Together with language centres around the country First Languages Australia has produced Warra: Building teams, building resources. Warra has been designed to save time and effort for everyone involved in language resource production by summarising key things that need to be considered when planning to make language resources.
Warra takes a broad view of what resources are. It includes project examples such as the production of children’s books, traditional stories, music CDs, videos and DVDs, websites, classroom materials, radio programs and blogs.
The project has seen very high level of participation and contribution from language centres and projects around the country. Participating project
teams have shared their knowledge through this process in order to save
others having to learn the hard way. Without these contributions Warra would not be the useful resource it is.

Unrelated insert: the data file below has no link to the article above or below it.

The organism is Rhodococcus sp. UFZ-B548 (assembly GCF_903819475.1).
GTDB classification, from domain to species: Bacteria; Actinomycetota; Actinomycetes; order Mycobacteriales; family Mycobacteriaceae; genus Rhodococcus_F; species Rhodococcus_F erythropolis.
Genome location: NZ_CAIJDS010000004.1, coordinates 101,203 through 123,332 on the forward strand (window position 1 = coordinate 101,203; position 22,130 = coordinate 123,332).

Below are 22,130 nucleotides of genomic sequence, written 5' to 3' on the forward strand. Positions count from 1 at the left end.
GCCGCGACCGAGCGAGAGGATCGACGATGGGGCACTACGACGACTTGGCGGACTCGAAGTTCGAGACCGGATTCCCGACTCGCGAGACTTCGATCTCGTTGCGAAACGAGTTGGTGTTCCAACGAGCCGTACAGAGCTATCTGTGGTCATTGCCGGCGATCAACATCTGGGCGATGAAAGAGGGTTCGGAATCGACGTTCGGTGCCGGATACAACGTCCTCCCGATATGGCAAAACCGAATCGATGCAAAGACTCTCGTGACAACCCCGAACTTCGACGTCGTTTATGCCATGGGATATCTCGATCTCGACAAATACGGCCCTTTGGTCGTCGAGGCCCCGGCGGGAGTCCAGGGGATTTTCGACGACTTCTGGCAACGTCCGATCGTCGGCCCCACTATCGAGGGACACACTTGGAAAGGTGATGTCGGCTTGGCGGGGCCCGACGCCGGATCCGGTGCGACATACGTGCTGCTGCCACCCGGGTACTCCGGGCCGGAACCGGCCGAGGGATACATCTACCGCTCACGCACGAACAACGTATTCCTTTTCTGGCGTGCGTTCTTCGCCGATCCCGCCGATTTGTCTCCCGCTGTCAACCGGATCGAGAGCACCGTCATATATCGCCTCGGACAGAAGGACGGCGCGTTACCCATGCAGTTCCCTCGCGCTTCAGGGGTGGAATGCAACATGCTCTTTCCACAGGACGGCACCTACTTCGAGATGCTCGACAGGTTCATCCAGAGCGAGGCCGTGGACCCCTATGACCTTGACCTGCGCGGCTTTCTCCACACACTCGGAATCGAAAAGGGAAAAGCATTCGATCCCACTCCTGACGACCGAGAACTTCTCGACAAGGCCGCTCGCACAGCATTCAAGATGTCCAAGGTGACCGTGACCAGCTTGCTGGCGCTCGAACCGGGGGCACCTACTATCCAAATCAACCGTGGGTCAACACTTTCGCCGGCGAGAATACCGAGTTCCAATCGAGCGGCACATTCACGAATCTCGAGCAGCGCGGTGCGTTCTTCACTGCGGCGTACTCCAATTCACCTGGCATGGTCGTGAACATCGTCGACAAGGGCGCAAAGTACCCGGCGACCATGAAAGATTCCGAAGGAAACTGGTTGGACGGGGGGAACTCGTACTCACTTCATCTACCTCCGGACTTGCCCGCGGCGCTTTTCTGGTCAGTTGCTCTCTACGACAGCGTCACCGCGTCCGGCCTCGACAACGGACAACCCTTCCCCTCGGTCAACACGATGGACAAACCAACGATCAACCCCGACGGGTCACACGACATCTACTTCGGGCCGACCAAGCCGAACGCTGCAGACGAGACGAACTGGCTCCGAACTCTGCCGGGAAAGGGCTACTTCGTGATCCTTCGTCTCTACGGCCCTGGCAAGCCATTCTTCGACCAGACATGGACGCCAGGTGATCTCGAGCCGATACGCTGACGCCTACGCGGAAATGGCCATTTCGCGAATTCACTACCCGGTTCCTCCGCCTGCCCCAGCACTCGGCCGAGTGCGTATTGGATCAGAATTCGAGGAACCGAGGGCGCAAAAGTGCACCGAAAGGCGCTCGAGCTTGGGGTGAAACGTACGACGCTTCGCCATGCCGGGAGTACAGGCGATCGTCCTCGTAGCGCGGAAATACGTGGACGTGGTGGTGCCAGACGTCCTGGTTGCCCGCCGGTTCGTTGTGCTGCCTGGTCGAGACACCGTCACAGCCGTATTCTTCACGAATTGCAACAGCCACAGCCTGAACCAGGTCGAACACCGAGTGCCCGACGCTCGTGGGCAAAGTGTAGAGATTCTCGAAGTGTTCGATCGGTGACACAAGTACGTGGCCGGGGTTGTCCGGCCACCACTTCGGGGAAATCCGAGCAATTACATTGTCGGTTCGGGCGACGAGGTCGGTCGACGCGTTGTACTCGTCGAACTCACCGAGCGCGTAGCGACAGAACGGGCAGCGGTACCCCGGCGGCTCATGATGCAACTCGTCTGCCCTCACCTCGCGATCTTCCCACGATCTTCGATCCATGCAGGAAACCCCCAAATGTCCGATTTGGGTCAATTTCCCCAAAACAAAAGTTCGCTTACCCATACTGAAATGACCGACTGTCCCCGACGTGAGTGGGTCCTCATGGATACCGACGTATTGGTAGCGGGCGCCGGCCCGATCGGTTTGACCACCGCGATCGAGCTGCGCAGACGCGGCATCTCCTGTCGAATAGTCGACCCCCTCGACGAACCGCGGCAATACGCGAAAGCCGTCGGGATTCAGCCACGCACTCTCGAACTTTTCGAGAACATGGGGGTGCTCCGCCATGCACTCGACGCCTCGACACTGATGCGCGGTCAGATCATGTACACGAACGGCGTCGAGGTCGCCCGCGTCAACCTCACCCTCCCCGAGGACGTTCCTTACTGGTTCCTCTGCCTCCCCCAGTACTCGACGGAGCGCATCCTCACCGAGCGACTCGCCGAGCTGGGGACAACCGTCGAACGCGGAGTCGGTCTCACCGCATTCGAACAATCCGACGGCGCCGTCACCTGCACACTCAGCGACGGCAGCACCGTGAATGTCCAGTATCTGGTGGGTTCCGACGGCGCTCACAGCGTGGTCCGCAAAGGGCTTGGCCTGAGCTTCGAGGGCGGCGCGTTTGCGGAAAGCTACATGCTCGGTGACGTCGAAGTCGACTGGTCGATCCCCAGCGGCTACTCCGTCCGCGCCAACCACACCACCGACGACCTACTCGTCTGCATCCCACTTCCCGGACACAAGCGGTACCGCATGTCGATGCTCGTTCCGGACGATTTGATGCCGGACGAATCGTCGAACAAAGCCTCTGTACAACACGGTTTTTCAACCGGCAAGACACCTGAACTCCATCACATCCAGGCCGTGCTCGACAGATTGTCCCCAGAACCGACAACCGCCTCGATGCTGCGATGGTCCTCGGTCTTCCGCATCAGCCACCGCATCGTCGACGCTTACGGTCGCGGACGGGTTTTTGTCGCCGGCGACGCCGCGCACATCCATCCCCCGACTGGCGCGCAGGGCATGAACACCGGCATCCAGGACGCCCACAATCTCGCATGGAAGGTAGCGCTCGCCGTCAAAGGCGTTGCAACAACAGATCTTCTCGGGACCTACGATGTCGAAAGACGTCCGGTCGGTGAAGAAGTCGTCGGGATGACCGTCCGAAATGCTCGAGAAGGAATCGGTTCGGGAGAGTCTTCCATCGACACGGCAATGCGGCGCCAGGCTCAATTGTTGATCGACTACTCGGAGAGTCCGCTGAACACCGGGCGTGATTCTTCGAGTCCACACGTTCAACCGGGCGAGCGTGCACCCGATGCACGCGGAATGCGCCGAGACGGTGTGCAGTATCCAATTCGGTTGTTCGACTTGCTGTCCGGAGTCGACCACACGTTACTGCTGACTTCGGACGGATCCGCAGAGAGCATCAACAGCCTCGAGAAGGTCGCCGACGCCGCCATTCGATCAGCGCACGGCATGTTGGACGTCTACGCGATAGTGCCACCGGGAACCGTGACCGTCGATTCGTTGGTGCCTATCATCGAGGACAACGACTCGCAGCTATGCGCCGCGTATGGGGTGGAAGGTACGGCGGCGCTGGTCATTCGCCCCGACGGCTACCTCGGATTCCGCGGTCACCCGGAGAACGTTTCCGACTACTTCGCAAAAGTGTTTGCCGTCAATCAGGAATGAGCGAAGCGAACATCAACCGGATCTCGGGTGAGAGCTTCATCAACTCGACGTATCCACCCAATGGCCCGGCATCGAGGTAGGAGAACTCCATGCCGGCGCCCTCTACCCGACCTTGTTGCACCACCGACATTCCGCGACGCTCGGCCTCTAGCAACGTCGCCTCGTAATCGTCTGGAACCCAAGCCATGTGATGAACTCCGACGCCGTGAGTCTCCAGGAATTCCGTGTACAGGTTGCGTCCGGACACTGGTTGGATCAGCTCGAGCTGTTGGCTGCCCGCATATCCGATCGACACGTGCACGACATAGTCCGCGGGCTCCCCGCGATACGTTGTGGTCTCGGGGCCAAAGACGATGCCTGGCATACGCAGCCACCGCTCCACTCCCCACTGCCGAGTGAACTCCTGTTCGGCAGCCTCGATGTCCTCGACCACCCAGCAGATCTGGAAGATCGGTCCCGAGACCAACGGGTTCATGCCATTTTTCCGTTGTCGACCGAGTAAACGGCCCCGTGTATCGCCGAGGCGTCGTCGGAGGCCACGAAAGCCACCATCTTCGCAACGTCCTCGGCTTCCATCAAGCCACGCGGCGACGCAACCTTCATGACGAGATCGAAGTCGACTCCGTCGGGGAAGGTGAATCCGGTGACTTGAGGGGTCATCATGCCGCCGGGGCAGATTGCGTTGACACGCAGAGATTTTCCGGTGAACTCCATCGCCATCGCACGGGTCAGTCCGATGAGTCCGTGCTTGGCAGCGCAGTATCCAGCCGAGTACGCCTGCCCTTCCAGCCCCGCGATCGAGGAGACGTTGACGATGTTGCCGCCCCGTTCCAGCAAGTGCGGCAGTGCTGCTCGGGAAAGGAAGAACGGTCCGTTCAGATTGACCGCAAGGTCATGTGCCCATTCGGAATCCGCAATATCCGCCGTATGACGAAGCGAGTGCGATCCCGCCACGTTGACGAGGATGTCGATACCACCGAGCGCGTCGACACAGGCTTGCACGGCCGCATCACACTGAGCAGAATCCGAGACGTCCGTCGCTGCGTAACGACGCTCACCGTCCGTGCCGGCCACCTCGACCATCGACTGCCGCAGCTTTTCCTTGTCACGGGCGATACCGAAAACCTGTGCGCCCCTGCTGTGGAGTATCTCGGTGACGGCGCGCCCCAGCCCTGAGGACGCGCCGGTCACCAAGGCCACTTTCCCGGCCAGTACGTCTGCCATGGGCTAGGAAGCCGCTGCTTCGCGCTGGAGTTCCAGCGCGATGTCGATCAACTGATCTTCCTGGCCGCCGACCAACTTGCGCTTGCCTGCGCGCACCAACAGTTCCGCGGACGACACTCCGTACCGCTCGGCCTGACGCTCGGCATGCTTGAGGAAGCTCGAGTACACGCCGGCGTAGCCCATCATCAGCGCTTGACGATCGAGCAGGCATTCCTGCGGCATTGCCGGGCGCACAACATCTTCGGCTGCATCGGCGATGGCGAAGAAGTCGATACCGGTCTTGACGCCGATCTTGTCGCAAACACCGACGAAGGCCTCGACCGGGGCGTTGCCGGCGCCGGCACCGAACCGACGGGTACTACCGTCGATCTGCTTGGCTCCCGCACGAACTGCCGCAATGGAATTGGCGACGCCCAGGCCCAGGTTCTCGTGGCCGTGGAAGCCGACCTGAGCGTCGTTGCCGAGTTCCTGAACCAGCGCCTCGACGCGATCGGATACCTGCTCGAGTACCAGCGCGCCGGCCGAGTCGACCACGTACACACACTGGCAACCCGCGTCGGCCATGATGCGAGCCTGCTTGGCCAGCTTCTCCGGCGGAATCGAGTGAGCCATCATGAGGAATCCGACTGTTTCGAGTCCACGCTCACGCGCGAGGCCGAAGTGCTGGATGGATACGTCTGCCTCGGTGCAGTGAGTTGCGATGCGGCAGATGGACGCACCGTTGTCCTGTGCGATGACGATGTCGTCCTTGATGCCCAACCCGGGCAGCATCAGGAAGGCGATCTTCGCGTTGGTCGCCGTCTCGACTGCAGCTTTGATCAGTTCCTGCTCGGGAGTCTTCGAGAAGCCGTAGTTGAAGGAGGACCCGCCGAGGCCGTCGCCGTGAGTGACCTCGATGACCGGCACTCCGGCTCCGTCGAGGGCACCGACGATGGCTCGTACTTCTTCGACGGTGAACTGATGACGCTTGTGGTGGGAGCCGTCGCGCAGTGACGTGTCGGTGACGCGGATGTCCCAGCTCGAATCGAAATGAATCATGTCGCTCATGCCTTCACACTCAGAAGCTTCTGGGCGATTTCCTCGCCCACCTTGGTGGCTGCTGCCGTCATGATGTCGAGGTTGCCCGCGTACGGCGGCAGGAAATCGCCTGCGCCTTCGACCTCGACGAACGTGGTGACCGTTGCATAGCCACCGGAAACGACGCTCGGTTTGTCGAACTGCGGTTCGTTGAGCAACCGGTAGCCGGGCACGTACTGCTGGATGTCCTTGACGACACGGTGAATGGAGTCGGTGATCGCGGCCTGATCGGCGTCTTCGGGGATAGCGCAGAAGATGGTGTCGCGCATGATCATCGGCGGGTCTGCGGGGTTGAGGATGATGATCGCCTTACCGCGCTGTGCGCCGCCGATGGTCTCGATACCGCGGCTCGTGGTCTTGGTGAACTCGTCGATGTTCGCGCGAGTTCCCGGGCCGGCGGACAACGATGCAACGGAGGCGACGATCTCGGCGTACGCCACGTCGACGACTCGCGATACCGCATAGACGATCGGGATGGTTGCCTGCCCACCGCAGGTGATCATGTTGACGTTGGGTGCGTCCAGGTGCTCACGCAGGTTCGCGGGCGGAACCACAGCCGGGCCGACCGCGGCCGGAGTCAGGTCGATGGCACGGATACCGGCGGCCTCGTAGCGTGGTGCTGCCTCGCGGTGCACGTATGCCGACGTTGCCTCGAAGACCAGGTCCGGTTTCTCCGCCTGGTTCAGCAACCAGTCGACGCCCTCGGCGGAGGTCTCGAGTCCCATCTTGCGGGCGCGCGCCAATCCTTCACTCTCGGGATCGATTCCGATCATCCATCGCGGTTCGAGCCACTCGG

There will always be unique challenges to overcome with any project, but hopefully Warra will make your work a little easier.
First Languages Australia hopes that Warra will encourage strong, productive teamwork and help you to feel confident and enjoy the process of creating resources for Aboriginal and Torres Strait Islander languages.
Download Warra here.
'Warra' is a noun for ‘talk’ that also means ‘language’, ‘speech’, the act of talking, ‘voice’, ‘throat’ and ‘word’, in the Kaurna language of the Adelaide Plains. The rr in warra is a rolled r-sound. The a-sound in warra is pronounced as in Maori haka. The title Warra has been contributed by Kaurna Warra Pintyanthi and is shared by related languages, including Nukunu and Narungga.
First Languages Australia has been working with regional language centres nationally to develop an interactive map of Australian languages that reflects the names and groupings favoured by community.
Language workers from around the country are reviewing the data in their regions and contributing profiles that explain why their languages are so important to them.
Gambay includes teachers notes and curriculum links P-12 so is also a great resource for parents, teachers and students.
Check it out:
Gambay means “together” in the Butchulla language of the Harvey Bay region in Queensland. Gambay is pronounced Gam-bay. Gam is is pronounced as in ‘gamin', and bay as in the English. This title has been provided by Joy Bonner.